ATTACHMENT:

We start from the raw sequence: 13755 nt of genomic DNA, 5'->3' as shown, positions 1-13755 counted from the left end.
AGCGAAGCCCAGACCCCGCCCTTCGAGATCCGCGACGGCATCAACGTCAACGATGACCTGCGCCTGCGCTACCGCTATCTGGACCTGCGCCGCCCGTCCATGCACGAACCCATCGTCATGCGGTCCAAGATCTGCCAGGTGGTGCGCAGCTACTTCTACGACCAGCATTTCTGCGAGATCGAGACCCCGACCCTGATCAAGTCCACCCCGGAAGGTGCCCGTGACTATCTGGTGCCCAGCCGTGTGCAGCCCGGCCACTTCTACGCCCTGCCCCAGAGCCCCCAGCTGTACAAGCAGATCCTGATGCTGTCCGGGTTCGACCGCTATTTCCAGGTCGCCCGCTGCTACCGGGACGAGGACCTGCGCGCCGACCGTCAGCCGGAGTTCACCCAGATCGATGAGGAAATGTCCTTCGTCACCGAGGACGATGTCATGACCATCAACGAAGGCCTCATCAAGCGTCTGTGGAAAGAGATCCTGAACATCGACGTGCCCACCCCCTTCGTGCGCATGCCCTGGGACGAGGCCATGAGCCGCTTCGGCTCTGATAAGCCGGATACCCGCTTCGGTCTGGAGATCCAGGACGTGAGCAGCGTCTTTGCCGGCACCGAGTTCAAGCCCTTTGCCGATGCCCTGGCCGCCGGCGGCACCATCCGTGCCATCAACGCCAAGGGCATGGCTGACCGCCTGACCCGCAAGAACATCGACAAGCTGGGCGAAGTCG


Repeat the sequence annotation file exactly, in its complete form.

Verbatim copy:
We start from the raw sequence: 13755 nt of genomic DNA, 5'->3' as shown, positions 1-13755 counted from the left end.
AGCGAAGCCCAGACCCCGCCCTTCGAGATCCGCGACGGCATCAACGTCAACGATGACCTGCGCCTGCGCTACCGCTATCTGGACCTGCGCCGCCCGTCCATGCACGAACCCATCGTCATGCGGTCCAAGATCTGCCAGGTGGTGCGCAGCTACTTCTACGACCAGCATTTCTGCGAGATCGAGACCCCGACCCTGATCAAGTCCACCCCGGAAGGTGCCCGTGACTATCTGGTGCCCAGCCGTGTGCAGCCCGGCCACTTCTACGCCCTGCCCCAGAGCCCCCAGCTGTACAAGCAGATCCTGATGCTGTCCGGGTTCGACCGCTATTTCCAGGTCGCCCGCTGCTACCGGGACGAGGACCTGCGCGCCGACCGTCAGCCGGAGTTCACCCAGATCGATGAGGAAATGTCCTTCGTCACCGAGGACGATGTCATGACCATCAACGAAGGCCTCATCAAGCGTCTGTGGAAAGAGATCCTGAACATCGACGTGCCCACCCCCTTCGTGCGCATGCCCTGGGACGAGGCCATGAGCCGCTTCGGCTCTGATAAGCCGGATACCCGCTTCGGTCTGGAGATCCAGGACGTGAGCAGCGTCTTTGCCGGCACCGAGTTCAAGCCCTTTGCCGATGCCCTGGCCGCCGGCGGCACCATCCGTGCCATCAACGCCAAGGGCATGGCTGACCGCCTGACCCGCAAGAACATCGACAAGCTGGGCGAAGTCG